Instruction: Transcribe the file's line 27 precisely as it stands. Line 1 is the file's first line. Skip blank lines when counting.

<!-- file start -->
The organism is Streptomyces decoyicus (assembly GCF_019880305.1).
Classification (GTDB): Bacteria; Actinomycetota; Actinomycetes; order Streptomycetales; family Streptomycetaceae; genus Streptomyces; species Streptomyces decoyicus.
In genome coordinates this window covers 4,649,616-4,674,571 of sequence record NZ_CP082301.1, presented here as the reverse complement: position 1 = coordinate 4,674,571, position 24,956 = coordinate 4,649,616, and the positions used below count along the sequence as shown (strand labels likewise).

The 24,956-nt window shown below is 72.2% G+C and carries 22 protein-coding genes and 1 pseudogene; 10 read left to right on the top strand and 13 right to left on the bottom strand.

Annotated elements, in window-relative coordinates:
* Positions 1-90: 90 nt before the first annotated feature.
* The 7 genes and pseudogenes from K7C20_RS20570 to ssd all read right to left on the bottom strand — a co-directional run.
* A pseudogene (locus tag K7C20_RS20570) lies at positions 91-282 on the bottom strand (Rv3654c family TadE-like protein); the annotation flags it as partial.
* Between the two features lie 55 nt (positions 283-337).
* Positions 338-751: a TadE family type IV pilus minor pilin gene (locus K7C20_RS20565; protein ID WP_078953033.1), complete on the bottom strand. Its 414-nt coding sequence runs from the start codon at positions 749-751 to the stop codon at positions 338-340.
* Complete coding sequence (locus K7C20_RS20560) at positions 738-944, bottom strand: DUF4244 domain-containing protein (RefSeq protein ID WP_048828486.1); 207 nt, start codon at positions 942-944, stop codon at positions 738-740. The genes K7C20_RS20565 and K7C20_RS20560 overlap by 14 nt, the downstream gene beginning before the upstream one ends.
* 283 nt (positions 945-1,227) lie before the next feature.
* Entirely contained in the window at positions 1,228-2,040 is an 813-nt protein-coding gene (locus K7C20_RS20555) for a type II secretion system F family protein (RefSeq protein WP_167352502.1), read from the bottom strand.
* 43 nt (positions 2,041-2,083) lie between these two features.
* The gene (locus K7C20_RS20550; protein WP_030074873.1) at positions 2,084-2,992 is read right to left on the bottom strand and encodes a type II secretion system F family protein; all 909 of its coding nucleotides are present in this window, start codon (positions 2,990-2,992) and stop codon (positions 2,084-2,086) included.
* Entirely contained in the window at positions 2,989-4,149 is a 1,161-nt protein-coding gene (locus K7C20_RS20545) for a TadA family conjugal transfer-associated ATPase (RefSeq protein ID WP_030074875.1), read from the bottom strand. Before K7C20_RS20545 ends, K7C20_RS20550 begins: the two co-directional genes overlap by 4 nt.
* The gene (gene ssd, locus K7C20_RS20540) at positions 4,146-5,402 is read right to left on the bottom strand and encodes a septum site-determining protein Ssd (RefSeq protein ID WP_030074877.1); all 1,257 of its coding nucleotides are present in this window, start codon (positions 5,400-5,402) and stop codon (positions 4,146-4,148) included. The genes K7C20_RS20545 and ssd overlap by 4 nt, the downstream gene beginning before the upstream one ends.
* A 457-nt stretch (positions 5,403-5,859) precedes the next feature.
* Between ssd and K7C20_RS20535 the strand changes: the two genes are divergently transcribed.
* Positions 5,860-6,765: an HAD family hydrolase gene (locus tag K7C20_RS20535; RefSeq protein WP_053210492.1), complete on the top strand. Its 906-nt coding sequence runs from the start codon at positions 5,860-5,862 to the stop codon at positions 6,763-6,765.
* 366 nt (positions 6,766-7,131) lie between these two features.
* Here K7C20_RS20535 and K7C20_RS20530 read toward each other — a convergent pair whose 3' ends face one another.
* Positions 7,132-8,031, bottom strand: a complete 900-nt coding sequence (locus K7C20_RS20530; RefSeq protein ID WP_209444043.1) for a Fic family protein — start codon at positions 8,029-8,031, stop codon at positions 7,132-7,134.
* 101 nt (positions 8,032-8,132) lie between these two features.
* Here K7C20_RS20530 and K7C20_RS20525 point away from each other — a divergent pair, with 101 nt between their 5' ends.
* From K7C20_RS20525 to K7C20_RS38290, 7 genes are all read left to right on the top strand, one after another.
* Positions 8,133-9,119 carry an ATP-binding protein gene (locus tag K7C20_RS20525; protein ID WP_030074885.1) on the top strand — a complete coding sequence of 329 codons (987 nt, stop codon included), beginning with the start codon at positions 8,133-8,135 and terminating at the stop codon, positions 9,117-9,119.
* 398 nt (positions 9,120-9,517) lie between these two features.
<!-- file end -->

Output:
* Positions 8,133-9,119 carry an ATP-binding protein gene (locus tag K7C20_RS20525; protein ID WP_030074885.1) on the top strand — a complete coding sequence of 329 codons (987 nt, stop codon included), beginning with the start codon at positions 8,133-8,135 and terminating at the stop codon, positions 9,117-9,119.